On May 4th, 1916, the executions of the leaders of the Easter Rising continued. Joseph Mary Plunkett, William (Willie) Pearse, Edward (Ned) Daly, and Michael O’Hanrahan were shot in the yard at Kilmainham Gaol in the early hours of the morning.
The New York Times covered the Rising extensively for a foreign paper. On the morning of the 4th, they were just catching on to the fact that Patrick Pearse, Thomas J Clarke, and Thomas MacDonagh had been executed the day before. They wrongly printed that the men had been shot in the Tower and that James Connolly had died with them.
It took another three days for them to report that these four men had been killed on May 4th, 1916. The headline was about Joseph Mary Plunkett because he’d been executed just hours after he married Grace Gifford, which made for a great (in the sensationalist news kind of way) story that was guaranteed to sell papers.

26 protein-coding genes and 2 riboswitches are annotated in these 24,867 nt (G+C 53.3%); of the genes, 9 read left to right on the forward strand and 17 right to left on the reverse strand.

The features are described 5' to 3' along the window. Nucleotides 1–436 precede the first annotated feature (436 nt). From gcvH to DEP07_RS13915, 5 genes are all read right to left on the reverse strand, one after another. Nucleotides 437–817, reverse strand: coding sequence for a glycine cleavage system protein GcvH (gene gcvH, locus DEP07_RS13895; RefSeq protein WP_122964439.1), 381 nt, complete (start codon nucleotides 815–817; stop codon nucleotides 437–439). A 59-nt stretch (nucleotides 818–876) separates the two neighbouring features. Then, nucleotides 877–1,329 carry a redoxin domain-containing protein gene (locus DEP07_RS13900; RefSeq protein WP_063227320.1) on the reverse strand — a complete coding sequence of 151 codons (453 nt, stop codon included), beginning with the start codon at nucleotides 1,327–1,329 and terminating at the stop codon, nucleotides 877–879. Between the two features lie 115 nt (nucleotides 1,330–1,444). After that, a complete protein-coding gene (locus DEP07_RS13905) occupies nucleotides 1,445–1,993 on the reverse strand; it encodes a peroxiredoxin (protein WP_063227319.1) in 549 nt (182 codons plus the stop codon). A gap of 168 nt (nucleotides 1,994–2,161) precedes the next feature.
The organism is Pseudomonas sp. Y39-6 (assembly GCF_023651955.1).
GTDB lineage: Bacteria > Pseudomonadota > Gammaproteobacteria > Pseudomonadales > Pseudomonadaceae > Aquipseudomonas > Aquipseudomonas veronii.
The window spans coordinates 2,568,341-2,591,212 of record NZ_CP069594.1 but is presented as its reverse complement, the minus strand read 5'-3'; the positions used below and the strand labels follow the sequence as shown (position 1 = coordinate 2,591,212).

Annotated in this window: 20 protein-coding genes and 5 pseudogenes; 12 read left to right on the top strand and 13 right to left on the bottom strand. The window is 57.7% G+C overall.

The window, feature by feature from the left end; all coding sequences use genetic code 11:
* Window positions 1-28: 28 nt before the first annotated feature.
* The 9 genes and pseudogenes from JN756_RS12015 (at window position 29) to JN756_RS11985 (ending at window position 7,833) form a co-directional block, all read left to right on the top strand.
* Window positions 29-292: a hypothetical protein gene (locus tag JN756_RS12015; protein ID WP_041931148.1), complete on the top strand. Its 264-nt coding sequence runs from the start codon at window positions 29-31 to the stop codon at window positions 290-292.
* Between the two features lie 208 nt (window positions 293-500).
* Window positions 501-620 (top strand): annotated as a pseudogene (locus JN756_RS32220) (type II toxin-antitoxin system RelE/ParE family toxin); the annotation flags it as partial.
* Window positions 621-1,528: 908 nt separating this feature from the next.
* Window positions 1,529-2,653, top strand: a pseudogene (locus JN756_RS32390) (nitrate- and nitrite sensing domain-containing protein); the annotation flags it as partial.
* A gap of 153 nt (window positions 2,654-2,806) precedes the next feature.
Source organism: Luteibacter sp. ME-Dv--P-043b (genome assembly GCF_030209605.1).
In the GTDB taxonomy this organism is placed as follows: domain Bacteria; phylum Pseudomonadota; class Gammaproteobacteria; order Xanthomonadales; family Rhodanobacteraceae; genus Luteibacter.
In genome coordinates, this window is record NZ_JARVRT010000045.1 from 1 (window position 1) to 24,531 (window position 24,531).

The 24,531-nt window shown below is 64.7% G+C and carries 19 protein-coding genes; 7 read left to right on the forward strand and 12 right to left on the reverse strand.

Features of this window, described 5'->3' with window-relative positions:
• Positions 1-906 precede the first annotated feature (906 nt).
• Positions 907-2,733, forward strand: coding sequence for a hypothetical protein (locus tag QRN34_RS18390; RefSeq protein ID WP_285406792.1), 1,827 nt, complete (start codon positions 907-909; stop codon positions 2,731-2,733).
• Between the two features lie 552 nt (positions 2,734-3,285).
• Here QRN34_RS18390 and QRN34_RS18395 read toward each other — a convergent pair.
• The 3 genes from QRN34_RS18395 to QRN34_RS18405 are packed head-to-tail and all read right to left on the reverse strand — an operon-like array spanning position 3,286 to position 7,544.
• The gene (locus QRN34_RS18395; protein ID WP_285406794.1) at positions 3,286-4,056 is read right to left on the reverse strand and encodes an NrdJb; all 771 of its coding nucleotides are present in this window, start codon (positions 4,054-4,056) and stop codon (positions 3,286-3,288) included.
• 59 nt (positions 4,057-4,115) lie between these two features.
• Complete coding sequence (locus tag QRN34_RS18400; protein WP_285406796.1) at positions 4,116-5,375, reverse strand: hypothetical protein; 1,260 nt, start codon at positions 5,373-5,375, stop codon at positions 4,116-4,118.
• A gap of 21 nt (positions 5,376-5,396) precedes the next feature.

Many believe the execution of William Pearse was nothing more than a revenge killing carried out by the state. The English authorities were enraged by the thought of the rebellion. Willie may have exaggerated his own role in the uprising and he was the only person to proudly plead guilty at his court martial. This combined with his relation to Patrick Pearse sealed his fate.
Edward ‘Ned’ Daly was born to be a soldier – it was all he ever wanted. He was one of the youngest commandants and he saw some of the fiercest fighting of the entire Rising. He was also the youngest to be executed for his role in it. He adamantly denied the charge of ‘aiding the enemy’ because as he saw it, he did everything for his own land and country.
Michael O’Hanrahan was not a leader that many know about – in fact, he was never first in command at all. However, when O’Hanrahan realized that the garrison at Jacob’s Factory was surrounded, he urged his chief to evacuate the position in order to save the heavily populated neighborhood they were stationed in. This concern for others’ lives did nothing save his.
These men would be followed by nine more in the days and months to come.